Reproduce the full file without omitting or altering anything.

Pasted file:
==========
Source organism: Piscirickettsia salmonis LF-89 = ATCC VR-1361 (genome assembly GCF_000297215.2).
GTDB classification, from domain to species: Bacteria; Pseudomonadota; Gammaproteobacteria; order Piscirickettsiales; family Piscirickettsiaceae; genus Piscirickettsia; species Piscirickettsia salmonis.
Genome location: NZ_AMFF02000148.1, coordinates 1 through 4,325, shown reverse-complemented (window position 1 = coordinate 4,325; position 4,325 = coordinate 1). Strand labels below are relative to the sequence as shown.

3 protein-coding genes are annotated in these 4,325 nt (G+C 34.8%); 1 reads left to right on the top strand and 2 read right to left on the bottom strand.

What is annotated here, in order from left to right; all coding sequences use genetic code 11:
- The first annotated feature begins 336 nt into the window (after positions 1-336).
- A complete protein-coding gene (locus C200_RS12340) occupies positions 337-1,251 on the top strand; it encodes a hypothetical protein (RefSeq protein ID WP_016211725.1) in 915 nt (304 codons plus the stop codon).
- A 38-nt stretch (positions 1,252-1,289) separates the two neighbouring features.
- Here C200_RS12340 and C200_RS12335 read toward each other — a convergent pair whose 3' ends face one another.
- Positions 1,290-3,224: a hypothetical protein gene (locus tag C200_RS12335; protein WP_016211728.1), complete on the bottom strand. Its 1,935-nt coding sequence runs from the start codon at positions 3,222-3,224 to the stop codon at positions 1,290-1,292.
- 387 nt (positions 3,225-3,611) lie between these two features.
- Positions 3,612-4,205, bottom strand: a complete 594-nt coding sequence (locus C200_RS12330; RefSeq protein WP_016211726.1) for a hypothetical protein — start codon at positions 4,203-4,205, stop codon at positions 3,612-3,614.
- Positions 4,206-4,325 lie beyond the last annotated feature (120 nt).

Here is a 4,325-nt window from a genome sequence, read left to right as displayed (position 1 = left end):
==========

Source organism: Piscirickettsia salmonis LF-89 = ATCC VR-1361 (genome assembly GCF_000297215.2).
GTDB classification, from domain to species: Bacteria; Pseudomonadota; Gammaproteobacteria; order Piscirickettsiales; family Piscirickettsiaceae; genus Piscirickettsia; species Piscirickettsia salmonis.
Genome location: NZ_AMFF02000148.1, coordinates 1 through 4,325, shown reverse-complemented (window position 1 = coordinate 4,325; position 4,325 = coordinate 1). Strand labels below are relative to the sequence as shown.

3 protein-coding genes are annotated in these 4,325 nt (G+C 34.8%); 1 reads left to right on the top strand and 2 read right to left on the bottom strand.

What is annotated here, in order from left to right; all coding sequences use genetic code 11:
- The first annotated feature begins 336 nt into the window (after positions 1-336).
- A complete protein-coding gene (locus C200_RS12340) occupies positions 337-1,251 on the top strand; it encodes a hypothetical protein (RefSeq protein ID WP_016211725.1) in 915 nt (304 codons plus the stop codon).
- A 38-nt stretch (positions 1,252-1,289) separates the two neighbouring features.
- Here C200_RS12340 and C200_RS12335 read toward each other — a convergent pair whose 3' ends face one another.
- Positions 1,290-3,224: a hypothetical protein gene (locus tag C200_RS12335; protein WP_016211728.1), complete on the bottom strand. Its 1,935-nt coding sequence runs from the start codon at positions 3,222-3,224 to the stop codon at positions 1,290-1,292.
- 387 nt (positions 3,225-3,611) lie between these two features.
- Positions 3,612-4,205, bottom strand: a complete 594-nt coding sequence (locus C200_RS12330; RefSeq protein WP_016211726.1) for a hypothetical protein — start codon at positions 4,203-4,205, stop codon at positions 3,612-3,614.
- Positions 4,206-4,325 lie beyond the last annotated feature (120 nt).

Here is a 4,325-nt window from a genome sequence, read left to right as displayed (position 1 = left end):